U.S. markets close in 26 minutes
  • S&P 500

    -9.98 (-0.24%)
  • Dow 30

    +98.79 (+0.29%)
  • Nasdaq

    -106.02 (-0.76%)
  • Russell 2000

    +19.42 (+0.87%)
  • Crude Oil

    +2.75 (+4.57%)
  • Gold

    -9.90 (-0.57%)
  • Silver

    +0.05 (+0.21%)

    +0.0023 (+0.19%)
  • 10-Yr Bond

    +0.0150 (+0.92%)

    +0.0030 (+0.21%)

    -0.1090 (-0.10%)

    -1,961.04 (-3.09%)
  • CMC Crypto 200

    -46.66 (-3.39%)
  • FTSE 100

    +49.09 (+0.71%)
  • Nikkei 225

    +82.29 (+0.28%)

A buildup in savings has allowed a greater buffer which may prevent a double dip scenario: Analyst

Josh Jamner, ClearBridge Investments Investment Strategy Analyst joins the Yahoo Finance Live panel to discuss the latest market action.

Video Transcript

AKIKO FUJITA: Looking at some of the big market movers right now. We're seeing Johnson & Johnson leading the gains on the Dow, up about 2%, as well as Chevron. Boeing facing just light pressure here, after reporting that they're going to be-- that there are more cancellations for their 737 MAX jets as they prepare to return to the skies.

Let's bring in Josh Jamner, he is ClearBridge Investment's Investment Strategy Analyst. Josh, just give me the lay of the land right now. How you're viewing some of the market moves as we look to the last several weeks of the year. On the one hand, we've got Washington still in limbo, nothing really changed over the last few months. And, on the other hand, we've also got more and more restrictions coming through as we see the spread of this virus.

JOSH JAMNER: Yeah, we think that the economy is continuing to recover. We're certainly think that we're going through a little bit of a softer patch in terms of the pace of that recovery. But when we take a step back, we use what we call our ClearBridge Recovery Dashboard. It's nine economic and financial market indicators that we use to keep tabs on the health of the economy coming out of a recession.

We think the recession ended all the way back May or June, kind of middle of this year. And there's really, actually, been no change over the last three or four months. It's been continued slow but steady improvement. As you said, we've been waiting on DC for a stimulus bill for quite some time now.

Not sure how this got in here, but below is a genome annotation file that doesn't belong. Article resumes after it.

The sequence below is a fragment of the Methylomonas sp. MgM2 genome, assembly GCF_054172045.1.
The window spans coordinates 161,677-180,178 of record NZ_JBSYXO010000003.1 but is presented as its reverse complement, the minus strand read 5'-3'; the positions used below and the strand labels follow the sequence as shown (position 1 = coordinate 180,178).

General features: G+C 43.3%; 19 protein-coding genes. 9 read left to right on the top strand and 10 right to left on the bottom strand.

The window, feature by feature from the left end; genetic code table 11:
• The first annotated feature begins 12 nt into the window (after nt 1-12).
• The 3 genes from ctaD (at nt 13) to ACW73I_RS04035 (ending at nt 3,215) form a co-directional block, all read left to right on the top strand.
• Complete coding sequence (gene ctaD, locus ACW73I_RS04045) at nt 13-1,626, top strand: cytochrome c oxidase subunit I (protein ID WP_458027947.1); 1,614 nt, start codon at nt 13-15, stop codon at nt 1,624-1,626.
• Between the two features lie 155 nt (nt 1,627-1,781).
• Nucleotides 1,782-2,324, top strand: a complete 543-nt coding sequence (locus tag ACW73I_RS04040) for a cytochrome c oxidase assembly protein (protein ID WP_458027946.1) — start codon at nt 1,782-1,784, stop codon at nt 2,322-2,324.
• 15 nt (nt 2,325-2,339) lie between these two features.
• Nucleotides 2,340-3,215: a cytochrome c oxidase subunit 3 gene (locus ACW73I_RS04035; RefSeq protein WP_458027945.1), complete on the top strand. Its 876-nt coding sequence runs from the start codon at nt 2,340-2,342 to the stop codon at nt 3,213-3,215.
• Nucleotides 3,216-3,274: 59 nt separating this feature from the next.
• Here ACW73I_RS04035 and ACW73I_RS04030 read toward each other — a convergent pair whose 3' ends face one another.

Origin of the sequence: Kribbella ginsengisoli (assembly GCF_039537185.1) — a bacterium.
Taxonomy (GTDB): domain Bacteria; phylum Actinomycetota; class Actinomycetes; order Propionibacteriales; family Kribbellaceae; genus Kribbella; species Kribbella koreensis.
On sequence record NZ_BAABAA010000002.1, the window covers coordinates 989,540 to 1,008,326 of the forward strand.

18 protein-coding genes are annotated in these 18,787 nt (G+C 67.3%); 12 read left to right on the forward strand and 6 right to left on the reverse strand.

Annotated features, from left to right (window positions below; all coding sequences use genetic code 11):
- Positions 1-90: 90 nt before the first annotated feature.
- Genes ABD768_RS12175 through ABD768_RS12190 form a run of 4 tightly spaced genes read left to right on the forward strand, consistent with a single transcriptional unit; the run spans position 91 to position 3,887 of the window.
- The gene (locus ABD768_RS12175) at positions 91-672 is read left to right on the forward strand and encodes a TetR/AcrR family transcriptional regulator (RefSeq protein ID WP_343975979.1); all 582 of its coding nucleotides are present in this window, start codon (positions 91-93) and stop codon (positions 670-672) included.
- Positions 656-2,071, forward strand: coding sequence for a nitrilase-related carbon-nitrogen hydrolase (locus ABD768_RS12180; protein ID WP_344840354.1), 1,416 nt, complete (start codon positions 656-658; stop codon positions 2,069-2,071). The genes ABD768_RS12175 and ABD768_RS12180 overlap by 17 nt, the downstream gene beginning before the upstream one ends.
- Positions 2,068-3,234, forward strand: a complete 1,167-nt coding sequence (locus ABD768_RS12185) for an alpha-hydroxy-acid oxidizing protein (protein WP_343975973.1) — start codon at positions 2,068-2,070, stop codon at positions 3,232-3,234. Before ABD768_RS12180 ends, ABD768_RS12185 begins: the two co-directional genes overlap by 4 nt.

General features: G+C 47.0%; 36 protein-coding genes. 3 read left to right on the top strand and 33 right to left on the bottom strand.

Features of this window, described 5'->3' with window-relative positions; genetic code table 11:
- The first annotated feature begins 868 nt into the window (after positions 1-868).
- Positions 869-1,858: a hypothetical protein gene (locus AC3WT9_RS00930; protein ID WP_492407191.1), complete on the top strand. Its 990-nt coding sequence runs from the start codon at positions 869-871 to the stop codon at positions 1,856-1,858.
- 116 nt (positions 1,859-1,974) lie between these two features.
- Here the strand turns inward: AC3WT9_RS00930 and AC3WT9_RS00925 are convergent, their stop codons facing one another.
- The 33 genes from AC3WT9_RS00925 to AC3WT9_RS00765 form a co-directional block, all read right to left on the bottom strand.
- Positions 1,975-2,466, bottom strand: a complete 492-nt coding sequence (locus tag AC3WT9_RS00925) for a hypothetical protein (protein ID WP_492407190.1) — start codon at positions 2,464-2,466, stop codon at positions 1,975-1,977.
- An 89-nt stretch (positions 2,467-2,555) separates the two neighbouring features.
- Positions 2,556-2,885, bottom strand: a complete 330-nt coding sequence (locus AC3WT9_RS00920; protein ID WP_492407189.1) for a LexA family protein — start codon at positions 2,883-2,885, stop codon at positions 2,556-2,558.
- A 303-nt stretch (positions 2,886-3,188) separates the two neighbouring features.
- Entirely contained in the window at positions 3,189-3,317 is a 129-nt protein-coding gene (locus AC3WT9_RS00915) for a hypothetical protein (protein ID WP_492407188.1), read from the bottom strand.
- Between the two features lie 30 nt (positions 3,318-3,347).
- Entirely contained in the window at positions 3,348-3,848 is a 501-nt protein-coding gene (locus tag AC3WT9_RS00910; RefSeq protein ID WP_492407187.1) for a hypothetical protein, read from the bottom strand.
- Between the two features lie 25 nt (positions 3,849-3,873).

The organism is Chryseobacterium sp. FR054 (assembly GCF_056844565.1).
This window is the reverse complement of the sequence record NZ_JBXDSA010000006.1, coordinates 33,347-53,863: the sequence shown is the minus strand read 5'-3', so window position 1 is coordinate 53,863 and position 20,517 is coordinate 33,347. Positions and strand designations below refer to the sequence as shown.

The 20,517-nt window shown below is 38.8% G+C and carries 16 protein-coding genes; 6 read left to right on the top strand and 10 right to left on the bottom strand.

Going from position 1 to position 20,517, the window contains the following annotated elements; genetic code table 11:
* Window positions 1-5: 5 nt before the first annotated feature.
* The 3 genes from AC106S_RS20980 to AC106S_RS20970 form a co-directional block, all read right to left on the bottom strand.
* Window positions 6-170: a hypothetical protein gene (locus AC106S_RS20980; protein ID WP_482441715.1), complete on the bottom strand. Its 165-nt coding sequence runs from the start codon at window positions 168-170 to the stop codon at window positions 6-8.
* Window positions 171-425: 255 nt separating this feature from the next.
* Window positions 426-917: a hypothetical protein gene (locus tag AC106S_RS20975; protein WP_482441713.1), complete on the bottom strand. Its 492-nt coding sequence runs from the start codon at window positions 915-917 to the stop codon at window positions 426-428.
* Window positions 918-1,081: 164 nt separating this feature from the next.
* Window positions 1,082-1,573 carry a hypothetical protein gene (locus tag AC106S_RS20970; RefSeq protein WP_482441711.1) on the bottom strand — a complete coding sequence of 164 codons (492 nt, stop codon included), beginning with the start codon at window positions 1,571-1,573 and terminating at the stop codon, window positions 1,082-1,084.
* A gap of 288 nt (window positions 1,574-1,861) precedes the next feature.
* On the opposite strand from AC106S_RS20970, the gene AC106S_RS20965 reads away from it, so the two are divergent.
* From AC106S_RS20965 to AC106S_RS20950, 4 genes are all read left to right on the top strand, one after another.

It's not an even recovery. There's been some fits and starts, good and bad. As you just said, there's a little bit tighter restrictions with relation to coronavirus over the last couple of weeks. But taking a step back, things like housing continues to be really strong. NHAB, a home-building sentiment index, all time highs last month. Housing starts continue to look pretty healthy. So while we're not off to the races, we continue to see steady progress forward, and hopefully that'll continue as we move into 2021.

ZACK GUZMAN: Josh, this week we're going to get a couple of big IPOs, here. First, with DoorDash then Airbnb. But when we look at the valuations there, I think, some larger market trends that might be able to be teased out when we look at the valuations there, since Airbnb kind of saw a V-shaped move in their own valuations.

And I wonder how much of that, in your mind, is tied to expansion, when we think about how people are valuing these companies that survived-- not only survived-- but thrived in the post pandemic world as we started to reopen. What does that, maybe, say about the risk/reward for some of these more cyclical stocks that, maybe, had been beaten down when you look at cruises, airlines. What's your thinking on that?